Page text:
WHS sophomore adds District gold to his collection

By on March 4, 2015
Warwick sophomore Ben White bowled through a back injury last Sat¬urday to capture the District Three crown at Hiesters Lanes in Reading.

Warwick sophomore Ben White bowled through a back injury last Sat¬urday to capture the District Three crown at Hiesters Lanes in Reading.

Warwick’s Ben White was holding his breath as the 10th frame against Wyomissing’s Talon Faust unfolded last Saturday night.

Foust had an opportunity to tie the Warrior junior and force a roll-off in the District Three championship match, but he missed the 10 pin &tstr; and a spare &tstr; on what turned out to be his final throw.

With that, White held on to win 191-179 to claim the crown at Hiesters Lanes in Reading.

“When (Foust) left the 10 pin, I was just trying to stay positive, (thinking), ‘If he makes this, whatever happens is what happens,’” said White, who was competing in Districts for the first time. “But when he missed that, I was pretty happy.”

It was the second straight week that White left the lanes happy. Eight days earlier, he captured the L-L League Boys Singles title at Dutch Lanes in Ephrata.

“To do what Ben just accomplished is amazing,” Warwick coach Bill Bernstein said. “Warwick has never had a League champion before. Ben joins the ranks of Justin Hammerstone and Bryanna Nihoff, who both have won the District title as a Warrior. But Ben has set the standard by winning both events. And he’s only a sophomore.”

“I don’t normally do this well in tournaments like this,” White said, “and to win the L-L last week and Districts this week, it’s a dream.”

His back, though, was giving him nightmares in the days leading up to the District Championships. Bowling with a friend in a league last Tuesday, Feb. 24, White aggravated a sciatic nerve condition and was forced to sit out a practice the next night.

“His back was definitely bothering him after the first game,” Bernstein said. “I really wasn’t sure he’d make it the rest of the day. But I think adrenaline takes over a bit in situations like this. Once he was announced as a finalist, I think the pain was forgotten.”

“I couldn’t bowl properly (during the week),” White said, “so I had to take it easy and ice it and heat it and that helped a lot.”

White was hoping to ice his victory over Foust when they entered the last frame in the finals. Instead, he had a 6-10 spare and got only one pin, leaving the door open.

“I chopped it and my heart sunk,” White recalled.

Foust, though, couldn’t capitalize. Needing to drop the 10 pin for a spare and then roll a strike on his final ball to pull even with White, the Wyomissing bowler missed and the rest is history.

“The game was really back-and-forth for a few frames, so it was really close the whole way,” Bernstein recalled. “I knew that if Ben filled out the 10th frame, he would shut out his opponent, meaning there would be no way for Talon to come back and win. Ben’s first shot in the 10th frame got away from him a little bit and he left a 6-10 spare shot. This shot normally poses no real problem for Ben. But he was on the biggest stage he’s been on yet. He missed the spare and automatically left an opening for Talon. Once Talon threw the first ball and scored a nine, I knew he had to make that spare and strike on his final ball just to tie Ben and force a roll-off. He missed his spare and Ben was champion. What a great birthday present for his mother Rebecca, who was there to see it.”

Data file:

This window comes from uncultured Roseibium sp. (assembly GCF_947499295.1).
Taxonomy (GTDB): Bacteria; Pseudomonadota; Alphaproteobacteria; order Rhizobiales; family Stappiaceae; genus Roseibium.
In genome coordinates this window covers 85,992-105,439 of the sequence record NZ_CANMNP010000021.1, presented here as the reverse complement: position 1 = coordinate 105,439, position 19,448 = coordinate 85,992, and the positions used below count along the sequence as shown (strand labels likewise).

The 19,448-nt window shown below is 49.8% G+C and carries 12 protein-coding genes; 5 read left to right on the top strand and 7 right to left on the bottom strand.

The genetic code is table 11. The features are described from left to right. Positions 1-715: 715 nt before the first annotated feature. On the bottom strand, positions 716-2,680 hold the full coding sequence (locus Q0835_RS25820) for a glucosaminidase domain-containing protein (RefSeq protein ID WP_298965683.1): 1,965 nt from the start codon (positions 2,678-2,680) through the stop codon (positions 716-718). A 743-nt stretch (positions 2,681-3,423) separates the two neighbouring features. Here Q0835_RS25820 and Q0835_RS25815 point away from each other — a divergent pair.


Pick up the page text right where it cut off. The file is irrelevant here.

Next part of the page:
He wasn’t even a sure bet to reach the singles bracket finals through five games in the qualifying rounds. White had solid scores of 225-224-253-209 in his first four, but then had a hiccup with a 198. Thankfully, however, White bowled a 211 in his sixth and final qualifying game.

That was the difference in him claiming the last spot in the final round. Only six keglers advanced from a field of 36, and White’s combined score of 1320 was just three pins more than seventh-place finisher John Mertz III, of Manheim Township.

“(The 211) put me up there,” White said. “I wasn’t too happy with that 198 because I knew I would have to maintain, like, a 210 average or something around there to qualify. So that next game really helped.”

Warwick’s Austin Barilar (197-220-239-194-184-212) was 19th with a 1246, while Cole Snavely (180-177-200-192-197-246) was 26th with a 1192.

In the quarterfinals, White carried some momentum into his match against Penn Manor’s Austin Curtiss, winning 244-214.

“I felt like I was hitting my spot pretty well,” said White, who averaged a 219 in nine total games during the day.

“It’s hard to really find a groove in a bracket round like this because you change lanes after each game,” Bernstein said. “He was certainly consistent in his delivery during that first game and it helped to string five strikes in a row at one point. That really put the match away. Moving on into the semi-finals, he had built his confidence and that may have been the most important thing.”

Indeed, White knocked off No. 2-seeded Ryan Stone, of ELCO, 214-168 in the semi-finals. Top-seeded Jon Pleger, whom White defeated for the L-L crown, was upset by Foust 232-227 in the other semi-final match.

Just as he did en route to the L-L crown, White profited from a strong mental approach.

“You always have to point to your mental game in bowling,” he said. “That’s your No. 1 resource to do well.”

Next up for Barilar, Snavely and White are the Eastern PA Regionals, set for this Friday, March 6 at Dutch Lanes and Leisure Lanes.

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